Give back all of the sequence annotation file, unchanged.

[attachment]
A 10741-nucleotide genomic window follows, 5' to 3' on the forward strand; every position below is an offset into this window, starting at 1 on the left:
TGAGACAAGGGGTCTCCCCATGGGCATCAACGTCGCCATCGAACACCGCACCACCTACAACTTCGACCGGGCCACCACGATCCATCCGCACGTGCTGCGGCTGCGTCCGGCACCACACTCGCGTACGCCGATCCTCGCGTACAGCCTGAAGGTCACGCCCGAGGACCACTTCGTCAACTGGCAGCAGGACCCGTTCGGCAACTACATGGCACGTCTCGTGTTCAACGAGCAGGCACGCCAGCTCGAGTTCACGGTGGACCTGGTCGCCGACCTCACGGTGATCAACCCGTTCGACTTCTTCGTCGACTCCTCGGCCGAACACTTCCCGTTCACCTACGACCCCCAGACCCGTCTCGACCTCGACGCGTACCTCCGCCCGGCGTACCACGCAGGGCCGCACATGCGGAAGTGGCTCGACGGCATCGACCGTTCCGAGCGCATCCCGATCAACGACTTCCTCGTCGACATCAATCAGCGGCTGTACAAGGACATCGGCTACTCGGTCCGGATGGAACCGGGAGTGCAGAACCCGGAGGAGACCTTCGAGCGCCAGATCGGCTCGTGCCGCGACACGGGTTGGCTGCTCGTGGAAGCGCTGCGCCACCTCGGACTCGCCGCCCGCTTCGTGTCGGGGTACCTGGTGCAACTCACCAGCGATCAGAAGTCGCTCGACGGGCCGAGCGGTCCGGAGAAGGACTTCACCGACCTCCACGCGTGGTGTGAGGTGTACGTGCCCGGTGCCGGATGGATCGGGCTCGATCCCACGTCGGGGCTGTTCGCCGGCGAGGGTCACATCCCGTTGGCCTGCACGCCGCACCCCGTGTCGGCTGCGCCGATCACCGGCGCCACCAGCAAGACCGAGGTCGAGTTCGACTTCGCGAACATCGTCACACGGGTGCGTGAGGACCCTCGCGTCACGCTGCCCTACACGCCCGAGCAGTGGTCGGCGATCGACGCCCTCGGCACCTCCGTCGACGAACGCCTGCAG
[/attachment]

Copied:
A 10741-nucleotide genomic window follows, 5' to 3' on the forward strand; every position below is an offset into this window, starting at 1 on the left:
TGAGACAAGGGGTCTCCCCATGGGCATCAACGTCGCCATCGAACACCGCACCACCTACAACTTCGACCGGGCCACCACGATCCATCCGCACGTGCTGCGGCTGCGTCCGGCACCACACTCGCGTACGCCGATCCTCGCGTACAGCCTGAAGGTCACGCCCGAGGACCACTTCGTCAACTGGCAGCAGGACCCGTTCGGCAACTACATGGCACGTCTCGTGTTCAACGAGCAGGCACGCCAGCTCGAGTTCACGGTGGACCTGGTCGCCGACCTCACGGTGATCAACCCGTTCGACTTCTTCGTCGACTCCTCGGCCGAACACTTCCCGTTCACCTACGACCCCCAGACCCGTCTCGACCTCGACGCGTACCTCCGCCCGGCGTACCACGCAGGGCCGCACATGCGGAAGTGGCTCGACGGCATCGACCGTTCCGAGCGCATCCCGATCAACGACTTCCTCGTCGACATCAATCAGCGGCTGTACAAGGACATCGGCTACTCGGTCCGGATGGAACCGGGAGTGCAGAACCCGGAGGAGACCTTCGAGCGCCAGATCGGCTCGTGCCGCGACACGGGTTGGCTGCTCGTGGAAGCGCTGCGCCACCTCGGACTCGCCGCCCGCTTCGTGTCGGGGTACCTGGTGCAACTCACCAGCGATCAGAAGTCGCTCGACGGGCCGAGCGGTCCGGAGAAGGACTTCACCGACCTCCACGCGTGGTGTGAGGTGTACGTGCCCGGTGCCGGATGGATCGGGCTCGATCCCACGTCGGGGCTGTTCGCCGGCGAGGGTCACATCCCGTTGGCCTGCACGCCGCACCCCGTGTCGGCTGCGCCGATCACCGGCGCCACCAGCAAGACCGAGGTCGAGTTCGACTTCGCGAACATCGTCACACGGGTGCGTGAGGACCCTCGCGTCACGCTGCCCTACACGCCCGAGCAGTGGTCGGCGATCGACGCCCTCGGCACCTCCGTCGACGAACGCCTGCAG